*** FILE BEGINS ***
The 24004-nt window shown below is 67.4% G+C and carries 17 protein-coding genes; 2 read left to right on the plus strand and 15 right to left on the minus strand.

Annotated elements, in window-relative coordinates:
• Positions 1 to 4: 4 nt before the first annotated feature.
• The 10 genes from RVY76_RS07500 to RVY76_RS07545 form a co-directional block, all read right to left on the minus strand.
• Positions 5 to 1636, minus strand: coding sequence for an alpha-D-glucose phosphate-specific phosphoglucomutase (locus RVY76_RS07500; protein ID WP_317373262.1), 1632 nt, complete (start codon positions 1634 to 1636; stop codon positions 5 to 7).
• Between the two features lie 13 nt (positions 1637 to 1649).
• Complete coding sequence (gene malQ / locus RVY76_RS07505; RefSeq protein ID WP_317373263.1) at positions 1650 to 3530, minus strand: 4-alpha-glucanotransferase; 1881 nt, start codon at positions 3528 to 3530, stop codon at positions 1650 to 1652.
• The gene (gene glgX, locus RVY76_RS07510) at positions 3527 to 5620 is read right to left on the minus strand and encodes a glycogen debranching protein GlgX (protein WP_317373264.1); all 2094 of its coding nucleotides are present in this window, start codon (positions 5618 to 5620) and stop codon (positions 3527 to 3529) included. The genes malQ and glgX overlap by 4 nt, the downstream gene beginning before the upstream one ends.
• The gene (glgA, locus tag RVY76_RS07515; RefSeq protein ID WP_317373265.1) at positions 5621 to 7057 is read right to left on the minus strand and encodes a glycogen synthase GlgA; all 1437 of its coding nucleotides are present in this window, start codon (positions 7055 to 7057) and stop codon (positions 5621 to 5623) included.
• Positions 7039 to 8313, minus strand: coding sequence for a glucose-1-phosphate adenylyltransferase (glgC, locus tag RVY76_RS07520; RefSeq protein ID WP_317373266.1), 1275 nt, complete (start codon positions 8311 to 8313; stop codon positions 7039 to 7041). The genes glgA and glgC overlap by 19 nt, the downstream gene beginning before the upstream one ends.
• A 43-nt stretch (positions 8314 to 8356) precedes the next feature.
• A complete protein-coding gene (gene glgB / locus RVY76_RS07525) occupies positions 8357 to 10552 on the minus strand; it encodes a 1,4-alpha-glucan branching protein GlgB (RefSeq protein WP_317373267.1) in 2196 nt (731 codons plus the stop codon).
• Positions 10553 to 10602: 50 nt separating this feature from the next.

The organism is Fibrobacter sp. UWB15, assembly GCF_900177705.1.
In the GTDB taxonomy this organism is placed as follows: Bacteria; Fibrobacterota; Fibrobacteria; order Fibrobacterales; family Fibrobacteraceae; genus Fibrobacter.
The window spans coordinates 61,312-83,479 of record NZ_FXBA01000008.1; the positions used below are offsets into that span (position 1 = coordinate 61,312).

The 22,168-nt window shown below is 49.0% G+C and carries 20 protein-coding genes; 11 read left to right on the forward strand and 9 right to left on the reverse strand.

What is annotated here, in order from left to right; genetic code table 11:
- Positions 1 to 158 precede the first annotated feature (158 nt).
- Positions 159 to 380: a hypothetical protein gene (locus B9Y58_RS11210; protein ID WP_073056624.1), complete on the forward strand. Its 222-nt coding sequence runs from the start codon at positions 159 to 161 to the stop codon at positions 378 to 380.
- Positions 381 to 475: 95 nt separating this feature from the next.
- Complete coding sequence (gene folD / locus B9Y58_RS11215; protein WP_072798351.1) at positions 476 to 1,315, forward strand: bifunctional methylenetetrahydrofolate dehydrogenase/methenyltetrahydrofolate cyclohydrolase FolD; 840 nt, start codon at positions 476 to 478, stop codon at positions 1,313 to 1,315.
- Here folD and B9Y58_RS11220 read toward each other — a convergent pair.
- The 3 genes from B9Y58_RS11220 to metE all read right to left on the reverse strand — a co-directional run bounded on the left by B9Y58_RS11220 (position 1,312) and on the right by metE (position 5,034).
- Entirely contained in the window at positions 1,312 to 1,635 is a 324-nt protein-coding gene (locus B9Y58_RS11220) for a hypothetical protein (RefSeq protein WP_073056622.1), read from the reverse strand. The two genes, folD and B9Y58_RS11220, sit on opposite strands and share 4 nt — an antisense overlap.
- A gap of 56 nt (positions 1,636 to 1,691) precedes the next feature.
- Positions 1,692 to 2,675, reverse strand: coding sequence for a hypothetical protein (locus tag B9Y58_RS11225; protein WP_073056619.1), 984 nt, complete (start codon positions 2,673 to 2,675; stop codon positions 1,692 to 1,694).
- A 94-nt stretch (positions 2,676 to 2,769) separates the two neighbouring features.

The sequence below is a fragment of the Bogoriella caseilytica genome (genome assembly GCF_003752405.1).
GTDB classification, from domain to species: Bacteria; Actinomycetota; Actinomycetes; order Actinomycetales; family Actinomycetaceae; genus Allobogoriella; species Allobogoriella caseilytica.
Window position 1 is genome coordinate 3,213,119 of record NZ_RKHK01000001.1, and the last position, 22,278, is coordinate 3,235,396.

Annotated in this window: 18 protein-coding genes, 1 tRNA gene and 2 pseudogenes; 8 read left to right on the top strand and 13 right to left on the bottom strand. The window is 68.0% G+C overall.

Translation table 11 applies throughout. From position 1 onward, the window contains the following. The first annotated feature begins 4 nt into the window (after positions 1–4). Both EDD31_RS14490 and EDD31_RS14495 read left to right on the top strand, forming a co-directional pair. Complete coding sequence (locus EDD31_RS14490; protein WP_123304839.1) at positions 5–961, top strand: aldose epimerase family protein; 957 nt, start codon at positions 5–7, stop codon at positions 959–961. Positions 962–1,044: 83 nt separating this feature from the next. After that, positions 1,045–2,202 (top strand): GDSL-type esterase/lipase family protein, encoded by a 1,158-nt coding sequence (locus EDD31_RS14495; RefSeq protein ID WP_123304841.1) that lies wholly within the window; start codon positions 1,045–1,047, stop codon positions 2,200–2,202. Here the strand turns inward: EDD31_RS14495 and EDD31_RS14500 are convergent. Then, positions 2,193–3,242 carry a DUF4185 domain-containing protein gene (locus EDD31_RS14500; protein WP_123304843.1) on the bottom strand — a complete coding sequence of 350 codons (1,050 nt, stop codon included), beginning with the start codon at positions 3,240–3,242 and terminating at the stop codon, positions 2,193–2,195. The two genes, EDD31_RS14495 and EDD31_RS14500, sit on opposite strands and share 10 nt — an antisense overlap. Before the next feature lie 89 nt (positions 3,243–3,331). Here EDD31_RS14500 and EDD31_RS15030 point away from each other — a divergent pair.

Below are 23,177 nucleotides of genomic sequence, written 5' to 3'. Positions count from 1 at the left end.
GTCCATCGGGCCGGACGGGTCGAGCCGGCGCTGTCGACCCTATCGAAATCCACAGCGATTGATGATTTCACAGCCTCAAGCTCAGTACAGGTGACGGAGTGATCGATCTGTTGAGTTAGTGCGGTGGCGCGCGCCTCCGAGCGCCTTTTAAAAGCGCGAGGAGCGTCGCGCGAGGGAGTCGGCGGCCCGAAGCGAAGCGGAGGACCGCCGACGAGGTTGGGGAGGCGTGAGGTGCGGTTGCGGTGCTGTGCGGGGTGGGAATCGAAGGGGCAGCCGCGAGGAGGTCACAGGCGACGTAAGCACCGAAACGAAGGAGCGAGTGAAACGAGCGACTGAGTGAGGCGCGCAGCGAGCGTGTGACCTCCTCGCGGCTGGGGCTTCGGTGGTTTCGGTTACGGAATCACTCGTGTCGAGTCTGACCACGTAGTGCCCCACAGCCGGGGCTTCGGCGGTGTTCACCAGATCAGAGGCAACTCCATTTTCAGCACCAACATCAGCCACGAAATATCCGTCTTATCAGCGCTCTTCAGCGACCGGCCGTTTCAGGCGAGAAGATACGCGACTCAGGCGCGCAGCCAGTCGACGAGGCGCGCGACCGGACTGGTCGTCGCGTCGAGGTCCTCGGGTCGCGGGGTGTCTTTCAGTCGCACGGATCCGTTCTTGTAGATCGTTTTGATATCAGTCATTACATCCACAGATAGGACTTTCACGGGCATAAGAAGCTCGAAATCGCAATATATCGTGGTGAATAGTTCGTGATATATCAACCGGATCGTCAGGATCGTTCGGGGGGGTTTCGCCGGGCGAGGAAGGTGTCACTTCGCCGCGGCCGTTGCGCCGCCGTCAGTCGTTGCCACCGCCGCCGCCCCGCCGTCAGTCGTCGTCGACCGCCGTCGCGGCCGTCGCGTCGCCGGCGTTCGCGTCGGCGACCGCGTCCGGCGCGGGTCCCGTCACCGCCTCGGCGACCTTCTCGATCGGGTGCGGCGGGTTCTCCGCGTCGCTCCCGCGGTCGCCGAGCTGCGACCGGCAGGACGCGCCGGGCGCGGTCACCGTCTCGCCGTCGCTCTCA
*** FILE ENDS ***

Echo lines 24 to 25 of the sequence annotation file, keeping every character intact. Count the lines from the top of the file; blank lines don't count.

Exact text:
- The 3 genes from B9Y58_RS11220 to metE all read right to left on the reverse strand — a co-directional run bounded on the left by B9Y58_RS11220 (position 1,312) and on the right by metE (position 5,034).
- Entirely contained in the window at positions 1,312 to 1,635 is a 324-nt protein-coding gene (locus B9Y58_RS11220) for a hypothetical protein (RefSeq protein WP_073056622.1), read from the reverse strand. The two genes, folD and B9Y58_RS11220, sit on opposite strands and share 4 nt — an antisense overlap.